It wasn’t the first time Central Middle School sixth-graders Jacob Badeaux and Desmond Dunbar had eaten a graham cracker.

But it was the first time the pair had ever tasted graham crackers dipped in liquid nitrogen.

“It tastes good,” said Dunbar, a fine mist of water vapor pouring from his mouth.

Badeaux said the graham cracker tasted watery “because it’s cold and it’s melting.”

The friends tried the snack at the ChemFriends Expo, a free two-day exhibition designed to raise interest in chemistry among Ascension Parish sixth-graders.

Now in its 18th year, the expo was held Nov. 4-5 at the Gonzales Civic Center and is sponsored by local industries in cooperation with the Ascension Parish school system and government.

ChemFriends sponsor Air Products showed the visiting students an insulated storage unit called a dewar filled with liquid nitrogen cooled to -321 degrees Fahrenheit.

In addition to the graham crackers, Air Product employees submerged a banana, a balloon and a flower in the liquid nitrogen. The liquid nitrogen froze the banana and flower allowing them to be easily crushed by student volunteers.

The balloon, however, shrunk after the molecules inside constricted due to the cold temperatures, said Kyle Lawrence, an Air Products environmental manager.

“It’s fun getting a reaction out of the kids,” said Lawrence. “And it’s certainly better than sitting in an office.”

Raising students’ interest in science is the event’s main goal, said Rick Bergeron, ChemFriends Expo committee co-chairman.

“Being able to reach out and at least get that interest level sparked in some students really makes a difference,” Bergeron said.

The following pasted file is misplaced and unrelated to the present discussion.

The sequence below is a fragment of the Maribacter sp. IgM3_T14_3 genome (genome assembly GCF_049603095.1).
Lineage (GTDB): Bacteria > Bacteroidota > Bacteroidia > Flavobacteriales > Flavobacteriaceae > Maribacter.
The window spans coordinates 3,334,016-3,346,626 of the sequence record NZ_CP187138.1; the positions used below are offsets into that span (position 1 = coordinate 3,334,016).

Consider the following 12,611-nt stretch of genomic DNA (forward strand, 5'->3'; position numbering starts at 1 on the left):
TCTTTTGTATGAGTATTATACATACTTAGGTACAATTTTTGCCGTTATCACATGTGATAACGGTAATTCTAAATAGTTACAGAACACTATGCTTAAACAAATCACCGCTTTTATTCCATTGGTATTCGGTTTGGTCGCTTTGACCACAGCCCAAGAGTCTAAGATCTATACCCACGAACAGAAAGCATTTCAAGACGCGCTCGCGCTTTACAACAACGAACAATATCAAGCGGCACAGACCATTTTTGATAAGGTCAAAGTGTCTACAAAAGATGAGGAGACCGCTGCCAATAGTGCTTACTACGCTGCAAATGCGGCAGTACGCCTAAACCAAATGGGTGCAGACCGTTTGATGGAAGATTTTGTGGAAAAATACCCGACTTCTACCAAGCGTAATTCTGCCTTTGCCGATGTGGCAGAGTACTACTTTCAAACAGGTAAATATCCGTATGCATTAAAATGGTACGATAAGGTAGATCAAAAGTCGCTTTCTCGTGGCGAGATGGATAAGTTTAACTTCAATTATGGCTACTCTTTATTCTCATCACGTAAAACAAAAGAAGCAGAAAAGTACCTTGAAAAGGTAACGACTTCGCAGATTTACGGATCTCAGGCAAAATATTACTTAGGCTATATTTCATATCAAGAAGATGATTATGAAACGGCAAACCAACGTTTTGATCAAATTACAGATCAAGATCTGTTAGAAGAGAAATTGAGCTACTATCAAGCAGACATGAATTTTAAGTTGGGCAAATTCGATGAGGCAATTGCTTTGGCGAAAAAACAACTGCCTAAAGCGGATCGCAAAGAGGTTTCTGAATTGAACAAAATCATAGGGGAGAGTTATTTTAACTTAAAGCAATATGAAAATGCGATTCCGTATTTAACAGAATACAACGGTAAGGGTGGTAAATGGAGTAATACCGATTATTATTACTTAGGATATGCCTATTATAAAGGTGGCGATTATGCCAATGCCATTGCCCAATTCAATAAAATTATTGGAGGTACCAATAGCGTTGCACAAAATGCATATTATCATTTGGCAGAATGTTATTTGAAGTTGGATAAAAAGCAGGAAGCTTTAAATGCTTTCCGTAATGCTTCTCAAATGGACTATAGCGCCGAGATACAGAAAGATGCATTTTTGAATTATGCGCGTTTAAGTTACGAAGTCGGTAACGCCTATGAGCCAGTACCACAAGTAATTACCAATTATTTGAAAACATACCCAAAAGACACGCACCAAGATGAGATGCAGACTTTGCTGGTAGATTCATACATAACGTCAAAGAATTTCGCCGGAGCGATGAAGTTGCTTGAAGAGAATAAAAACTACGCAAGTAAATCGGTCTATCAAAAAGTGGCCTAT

Roughly 1,800 sixth-grade students were expected to visit the expo with up to 700 more students of all ages visiting the event’s two-hour community night Nov. 5, Bergeron said.

“It’s one of those feel-good field trips the students look forward to every year,” Bergeron said.

Sixth-graders Landon Goodman and Alex Braud made their own polymers in the form of putty at Honeywell’s demonstration booth using Elmer’s glue, water, food coloring and a borax solution.

“I liked it because of how you can just take the water and a little bit of dye and turn it into something completely different than before,” said Goodman.

“It’s a fun experiment you can do anywhere,” said Braud.

Honeywell employee Erica Pitre said it is important to show area students, especially those living so close to the chemical corridor, that “science is fun.”

At the Shell Chemical demonstration booth, students learned how laundry detergent like Tide — whose raw ingredients are manufactured at the company’s site in Geismar — clean dirt and grease from clothing.

The students made miniature washing machines by adding oil to water-filled vials. Adding detergent to the vial suspends the oil in such a way that it can be removed.

“Now the water can wash it away,” said Jason Bankston, a Shell chemical analyst.

Sponsors of the ChemFriends Expo included Air Products, BASF, C.F. Industries, Dupont, Honeywell, Methanex, Motiva, OxyChem, PCS Nitrogen, Rubicon, Shell Chemical, Westlake Chemical, Williams, Gonzales Fire Department, Louisiana Department of Environmental Quality, the Ascension Parish School Board and Southern University.